Wed. Sep 27th, 2023

Princess Kelechi

The International Religious Freedom (IRF) Roundtable Nigeria, otherwise known as “Generation NEXT,” have petitioned the United States (US) and United Kingdom (UK) over the persistent violence and killings in the country.
The group also wondered why Nigeria was delisted from Countries with particular concern by the United States regardless of the continued religious killings especially in the northern part of the country.

Representative of the Association, Olasunmbo Ojomu, in the petition addressed to the Mary Beth Leonard and Catriona Laing, US Ambassador and British High Commissioner respectively, requested a town hall meeting to be convened by both governments to discuss the issues of religious freedom, human rights and freedom of expression alleged to be ongoing in the region.

The petition signed by Ishaya Inuwa, Chair IRF Roundtable GenNext and Kyle Abts , Host IRF roudtable said the town hall meeting would provide an opportunity for the affected communities to share their shocking stories to the world, as the insecurity in the North has led to destruction of communities, sources of livelihood and death of thousands of people.

While querying the decision of the US Department of State to delist Nigeria from a Country of Particular Concern (CPC), they demanded its reversal as they insist that the decision encourages the Nigerian government to continue in its dereliction of duties to promote and protect religious freedom, human rights and freedom of expression.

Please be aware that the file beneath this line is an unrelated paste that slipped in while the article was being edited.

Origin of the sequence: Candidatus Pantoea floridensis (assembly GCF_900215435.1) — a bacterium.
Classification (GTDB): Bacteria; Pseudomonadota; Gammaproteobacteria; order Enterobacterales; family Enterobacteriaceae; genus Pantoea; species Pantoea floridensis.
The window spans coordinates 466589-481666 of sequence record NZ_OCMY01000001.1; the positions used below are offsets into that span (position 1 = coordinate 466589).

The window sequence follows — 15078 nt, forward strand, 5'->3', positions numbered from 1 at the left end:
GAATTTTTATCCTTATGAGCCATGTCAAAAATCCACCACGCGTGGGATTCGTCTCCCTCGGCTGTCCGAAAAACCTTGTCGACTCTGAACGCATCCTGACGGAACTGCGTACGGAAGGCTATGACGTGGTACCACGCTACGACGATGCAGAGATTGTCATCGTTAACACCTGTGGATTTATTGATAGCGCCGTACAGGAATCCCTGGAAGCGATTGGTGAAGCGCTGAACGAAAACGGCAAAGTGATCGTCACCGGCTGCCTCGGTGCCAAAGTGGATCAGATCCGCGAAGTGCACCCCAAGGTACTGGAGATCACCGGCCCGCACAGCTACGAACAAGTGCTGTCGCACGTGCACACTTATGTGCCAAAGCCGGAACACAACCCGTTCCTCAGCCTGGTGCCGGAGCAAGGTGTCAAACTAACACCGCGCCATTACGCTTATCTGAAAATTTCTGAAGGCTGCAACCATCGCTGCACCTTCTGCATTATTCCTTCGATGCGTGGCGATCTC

He said: “We were shocked and disappointed when the US government removed Nigeria from the list of Countries of Particular Concern (CPC). The CPC designation had obligated the Nigerian government to be accountable to the global community, but the ongoing violence, kidnappings and deaths in the Middle Belt and Northern Nigeria have been occurring for over 20 years and the global community seems to be silent about it.

“Boko Haram/ISWAP/Ansaru, along with Fulani militants and bandits have being joined by foreign-fighters to unleash terror on the people, devastating lives, farmlands and villages, majority of whom are Christians.

“Leah Sharibu and hundreds of other women, girls and boys are in captivity, while the government is unable or unwilling to do anything. Millions of people are displaced from their homes/communities and are living in IDP camps because of insecurity.

“Over 13 million children, primary to secondary, are afraid or unable to attend schools because of increasing attacks on school facilities. This disruption of education compounds Nigeria’s insecurity woes. Freedom of expression and human rights violations against individuals like Luka Binniyat, Rev Jonah Gangas and Nnamdi Kanu, who are wrongly accused and imprisoned, serve to silence opposition and criticism.

“EndSARS protest crackdown has lacked accountability and remains inconclusive, as Nigerian authorities continue to deny reports and have not ensured that those implicated in the abuses against protesters will ever be held accountable.”

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